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Lesson Learned: Don’t Let the Rough Lead to Your Memorial

By Keith Stewart, PGA
Published on

(Photo by Sam Greenwood/Getty Images)

Patrick Cantlay earned his second Memorial title on Sunday afternoon after making consecutive pars on the 18th hole from the right rough. The first par was on the 72nd hole of the tournament and the second was in a playoff. Each of those approach shots were about 165 yards from the hole. 
How was Cantlay able to hit two shots from that lengthy grass with the tournament on the line?
Speed and strength do play a key role in the level of his success from that distance, but every golfer can learn from his technique. We may not be able to hit the ball as far as Patrick, but with just a couple simple keys you can improve your contact and distance from golf’s most abundant hazard.
There are different sorts of rough lies and an equal number of different types of grass courses grow to constitute rough. Understanding how both work together is the first key to executing the shot. 
Evaluate the thickness and height of the lie.
Imagine a graph whereas the grass gets thicker, and the ball sits lower in that grass our rate of advancement goes severely down. Conversely, as the grass gets thinner or shorter and the ball sits higher, we can start to plan for a better result.
Reading the situation is the most important element of playing from the rough. It will determine the club we choose, the target line and the direction of the ball flight. Pay attention to this first and very important step. The more difficult the situation, the more loft you will need to get out.
Just because you are 150 yards from the hole doesn’t mean you get to hit a 150 yard shot. Pick a club that will give you the most success. Maybe the front of the green is 20 yards short of the hole? Plan for getting the ball to the safest possible place. This has to be away from further trouble such as water or sand. Go for the largest area of green or fairway you can reach. The rough will not allow you to stop the ball once it lands. Don’t compound the problem with another “rough” situation.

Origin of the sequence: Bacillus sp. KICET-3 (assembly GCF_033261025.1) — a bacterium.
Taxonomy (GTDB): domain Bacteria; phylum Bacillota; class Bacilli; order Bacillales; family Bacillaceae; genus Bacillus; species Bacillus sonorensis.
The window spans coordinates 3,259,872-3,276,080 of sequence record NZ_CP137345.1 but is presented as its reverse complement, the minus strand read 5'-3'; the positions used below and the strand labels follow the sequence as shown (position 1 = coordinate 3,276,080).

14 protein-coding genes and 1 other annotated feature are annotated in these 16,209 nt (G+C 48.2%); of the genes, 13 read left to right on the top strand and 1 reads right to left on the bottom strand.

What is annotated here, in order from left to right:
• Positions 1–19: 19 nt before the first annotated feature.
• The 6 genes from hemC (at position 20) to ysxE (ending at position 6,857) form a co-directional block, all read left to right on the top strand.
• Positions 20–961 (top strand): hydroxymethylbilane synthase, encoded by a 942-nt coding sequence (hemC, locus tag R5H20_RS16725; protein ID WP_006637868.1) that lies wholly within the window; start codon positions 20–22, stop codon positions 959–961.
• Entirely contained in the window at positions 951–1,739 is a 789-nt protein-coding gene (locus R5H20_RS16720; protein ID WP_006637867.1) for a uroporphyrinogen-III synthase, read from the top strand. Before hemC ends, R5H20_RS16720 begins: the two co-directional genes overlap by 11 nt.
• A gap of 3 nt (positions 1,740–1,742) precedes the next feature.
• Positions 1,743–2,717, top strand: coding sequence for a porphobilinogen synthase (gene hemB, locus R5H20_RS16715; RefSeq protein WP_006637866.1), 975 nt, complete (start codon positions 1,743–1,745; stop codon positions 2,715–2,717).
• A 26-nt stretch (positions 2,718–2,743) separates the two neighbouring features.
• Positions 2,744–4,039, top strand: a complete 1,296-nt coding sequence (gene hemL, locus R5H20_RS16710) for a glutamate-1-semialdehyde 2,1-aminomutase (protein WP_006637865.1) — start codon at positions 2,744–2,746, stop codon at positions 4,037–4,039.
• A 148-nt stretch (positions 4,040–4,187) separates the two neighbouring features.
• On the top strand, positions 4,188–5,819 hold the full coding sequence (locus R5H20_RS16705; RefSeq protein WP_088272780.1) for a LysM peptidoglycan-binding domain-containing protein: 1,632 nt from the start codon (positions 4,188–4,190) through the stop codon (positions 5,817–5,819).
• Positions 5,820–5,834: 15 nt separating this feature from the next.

Hitting from longer grass will cause you to pull the ball. The grass grabs the lowest part of the shaft/hosel and turns the clubface. When you aim, account for a pull when choosing your start line for the shot. So much of PGA Coaching revolves around planning. Working with players on the course is what modern golf instruction is all about. Next time you take a lesson ask your PGA Coach to create some real round situations. Determining your best course of action from different types of positions can lower your scoring average significantly.
Once you select the club, target area and start line it’s time to hit the shot. As you address the ball, move it back in your stance. NOT all the way to the back/trail foot, but rather back about two inches behind the normal ball placement for the club you are using. Moving it back will create a steeper angle of attack on the ball. An imperative move when attempting to strike the ball from a rough lie. You won’t need to change your swing, just moving it back will account for the steepness needed to launch the ball from the longer grass.
Follow these simple steps next time you are in a shaggy spot on the course.
  1. Assess the lie and grass.
  2. Select a target and successful start line.
  3. Move it back and follow through.
Accomplish these three things and you’ll be amazed by your newfound Cantlay competence from the rough!
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